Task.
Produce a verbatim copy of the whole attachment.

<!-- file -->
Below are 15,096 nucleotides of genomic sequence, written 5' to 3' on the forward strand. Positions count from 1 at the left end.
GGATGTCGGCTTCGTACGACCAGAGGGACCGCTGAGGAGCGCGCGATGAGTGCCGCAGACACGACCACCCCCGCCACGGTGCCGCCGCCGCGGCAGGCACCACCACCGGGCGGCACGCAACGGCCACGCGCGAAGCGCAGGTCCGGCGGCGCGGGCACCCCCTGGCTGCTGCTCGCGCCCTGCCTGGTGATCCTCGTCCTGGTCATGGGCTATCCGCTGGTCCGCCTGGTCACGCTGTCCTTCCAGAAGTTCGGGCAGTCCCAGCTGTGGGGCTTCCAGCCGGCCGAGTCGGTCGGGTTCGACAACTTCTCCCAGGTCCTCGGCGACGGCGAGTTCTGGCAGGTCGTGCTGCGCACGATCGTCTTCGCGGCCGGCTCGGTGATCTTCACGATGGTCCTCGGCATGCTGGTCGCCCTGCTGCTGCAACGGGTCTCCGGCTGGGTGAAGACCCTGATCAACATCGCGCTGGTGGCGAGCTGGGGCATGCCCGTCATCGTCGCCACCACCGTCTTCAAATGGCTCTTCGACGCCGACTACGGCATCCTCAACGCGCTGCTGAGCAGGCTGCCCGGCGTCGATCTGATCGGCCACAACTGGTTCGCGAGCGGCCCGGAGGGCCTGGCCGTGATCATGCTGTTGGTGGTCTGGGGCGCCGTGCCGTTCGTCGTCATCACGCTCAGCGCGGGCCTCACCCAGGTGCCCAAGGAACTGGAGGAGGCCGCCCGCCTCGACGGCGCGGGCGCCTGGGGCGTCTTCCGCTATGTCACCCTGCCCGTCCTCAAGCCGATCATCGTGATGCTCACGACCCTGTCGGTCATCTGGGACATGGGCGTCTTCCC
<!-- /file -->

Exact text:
Below are 15,096 nucleotides of genomic sequence, written 5' to 3' on the forward strand. Positions count from 1 at the left end.
GGATGTCGGCTTCGTACGACCAGAGGGACCGCTGAGGAGCGCGCGATGAGTGCCGCAGACACGACCACCCCCGCCACGGTGCCGCCGCCGCGGCAGGCACCACCACCGGGCGGCACGCAACGGCCACGCGCGAAGCGCAGGTCCGGCGGCGCGGGCACCCCCTGGCTGCTGCTCGCGCCCTGCCTGGTGATCCTCGTCCTGGTCATGGGCTATCCGCTGGTCCGCCTGGTCACGCTGTCCTTCCAGAAGTTCGGGCAGTCCCAGCTGTGGGGCTTCCAGCCGGCCGAGTCGGTCGGGTTCGACAACTTCTCCCAGGTCCTCGGCGACGGCGAGTTCTGGCAGGTCGTGCTGCGCACGATCGTCTTCGCGGCCGGCTCGGTGATCTTCACGATGGTCCTCGGCATGCTGGTCGCCCTGCTGCTGCAACGGGTCTCCGGCTGGGTGAAGACCCTGATCAACATCGCGCTGGTGGCGAGCTGGGGCATGCCCGTCATCGTCGCCACCACCGTCTTCAAATGGCTCTTCGACGCCGACTACGGCATCCTCAACGCGCTGCTGAGCAGGCTGCCCGGCGTCGATCTGATCGGCCACAACTGGTTCGCGAGCGGCCCGGAGGGCCTGGCCGTGATCATGCTGTTGGTGGTCTGGGGCGCCGTGCCGTTCGTCGTCATCACGCTCAGCGCGGGCCTCACCCAGGTGCCCAAGGAACTGGAGGAGGCCGCCCGCCTCGACGGCGCGGGCGCCTGGGGCGTCTTCCGCTATGTCACCCTGCCCGTCCTCAAGCCGATCATCGTGATGCTCACGACCCTGTCGGTCATCTGGGACATGGGCGTCTTCCC